When spectators of Perpetual Sunshine Machine arrive at the Theatre Aquarius Studio, they're greeted by chaos. On the stage, strewn with gadgets and books, they find Xavier, a constant tinkerer, who moves from experiment to experiment with an expression of worry fixed on his face.
Equally as worried is Xavier's sister, Emma, who tries all she can to convince her brother to leave his home to comply with psychiatric appointments. "You seem so lost," she says, in one of her many moments of distress. However, Xavier is focused on only one thing. He's building a perpetual sunshine machine, a contraption that mines sunshine like gold, rendering gold markets obsolete.
It's easy to write Xavier off as a mad scientist, but Bryan Boodhoo's thoughtful script reveals the complexity behind Xavier's obsession: His parents were killed while working in the gold industry. Xavier believes his perpetual sunshine machine will spare others a similar fate.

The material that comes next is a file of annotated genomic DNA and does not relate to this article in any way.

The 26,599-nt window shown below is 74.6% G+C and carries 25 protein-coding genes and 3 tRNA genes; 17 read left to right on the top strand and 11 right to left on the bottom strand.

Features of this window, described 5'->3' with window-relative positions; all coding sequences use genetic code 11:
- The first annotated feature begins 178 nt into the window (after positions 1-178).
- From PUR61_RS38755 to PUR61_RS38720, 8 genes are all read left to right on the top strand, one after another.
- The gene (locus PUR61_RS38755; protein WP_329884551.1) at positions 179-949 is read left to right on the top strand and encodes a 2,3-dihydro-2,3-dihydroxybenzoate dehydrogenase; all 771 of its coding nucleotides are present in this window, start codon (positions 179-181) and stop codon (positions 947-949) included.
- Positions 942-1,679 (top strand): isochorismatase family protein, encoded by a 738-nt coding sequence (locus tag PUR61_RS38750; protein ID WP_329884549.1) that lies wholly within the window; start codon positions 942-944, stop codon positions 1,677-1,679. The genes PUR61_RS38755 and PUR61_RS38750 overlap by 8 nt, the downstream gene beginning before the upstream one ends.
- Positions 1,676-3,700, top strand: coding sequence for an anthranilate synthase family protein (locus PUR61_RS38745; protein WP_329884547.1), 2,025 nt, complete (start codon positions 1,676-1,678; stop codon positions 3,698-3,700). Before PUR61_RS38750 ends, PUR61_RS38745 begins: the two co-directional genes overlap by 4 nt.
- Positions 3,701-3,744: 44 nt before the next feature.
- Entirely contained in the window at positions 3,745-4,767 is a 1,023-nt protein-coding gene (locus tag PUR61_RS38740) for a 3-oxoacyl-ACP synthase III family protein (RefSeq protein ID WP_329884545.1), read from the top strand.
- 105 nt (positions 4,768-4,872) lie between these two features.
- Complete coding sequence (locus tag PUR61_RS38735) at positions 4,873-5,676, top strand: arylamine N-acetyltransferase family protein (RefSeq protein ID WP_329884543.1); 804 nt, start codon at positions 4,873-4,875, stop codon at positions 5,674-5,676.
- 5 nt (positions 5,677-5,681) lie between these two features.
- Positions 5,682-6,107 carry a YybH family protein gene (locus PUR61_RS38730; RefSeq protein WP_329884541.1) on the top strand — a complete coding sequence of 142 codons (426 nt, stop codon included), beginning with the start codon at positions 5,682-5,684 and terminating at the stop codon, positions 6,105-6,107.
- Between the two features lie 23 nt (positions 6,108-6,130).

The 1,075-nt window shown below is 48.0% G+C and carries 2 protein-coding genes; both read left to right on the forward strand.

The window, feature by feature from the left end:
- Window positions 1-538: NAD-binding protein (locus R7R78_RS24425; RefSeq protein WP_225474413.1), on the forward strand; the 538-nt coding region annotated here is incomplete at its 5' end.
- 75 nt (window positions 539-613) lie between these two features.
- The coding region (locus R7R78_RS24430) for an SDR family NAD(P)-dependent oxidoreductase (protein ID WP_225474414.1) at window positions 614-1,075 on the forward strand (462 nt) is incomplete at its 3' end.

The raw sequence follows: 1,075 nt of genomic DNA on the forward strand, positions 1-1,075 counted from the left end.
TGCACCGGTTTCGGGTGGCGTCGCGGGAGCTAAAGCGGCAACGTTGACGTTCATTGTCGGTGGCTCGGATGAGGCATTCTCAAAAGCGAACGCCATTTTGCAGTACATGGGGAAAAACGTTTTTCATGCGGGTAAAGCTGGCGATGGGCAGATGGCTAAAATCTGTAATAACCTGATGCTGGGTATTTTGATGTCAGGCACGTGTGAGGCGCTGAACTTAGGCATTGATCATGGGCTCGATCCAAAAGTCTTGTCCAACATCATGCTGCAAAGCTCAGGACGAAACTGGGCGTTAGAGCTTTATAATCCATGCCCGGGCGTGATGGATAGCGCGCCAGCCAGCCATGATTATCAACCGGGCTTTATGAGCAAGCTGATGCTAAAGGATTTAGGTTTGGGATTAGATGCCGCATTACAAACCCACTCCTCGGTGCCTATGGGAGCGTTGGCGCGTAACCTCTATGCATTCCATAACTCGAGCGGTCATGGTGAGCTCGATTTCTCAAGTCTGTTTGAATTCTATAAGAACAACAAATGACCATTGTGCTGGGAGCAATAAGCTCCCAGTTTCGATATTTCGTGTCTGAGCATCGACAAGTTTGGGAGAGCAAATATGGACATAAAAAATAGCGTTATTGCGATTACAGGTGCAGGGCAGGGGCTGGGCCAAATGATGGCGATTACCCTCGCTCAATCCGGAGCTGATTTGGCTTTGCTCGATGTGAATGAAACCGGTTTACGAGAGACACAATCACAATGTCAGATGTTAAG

Steeped in loss, Perpetual Sunshine Machine is unique from start to finish thanks to a memorable script and two actors who share obvious chemistry. It may be a two-person show, but it's dominated by a third, invisible character - Xavier's mental illness.
Perpetual Sunshine Machine is billed as a comedy and drama, but the comedic bits are few and far between. Rather, it's an emotional play about the dynamics between two siblings each grappling with the loss of their parents in their own way.
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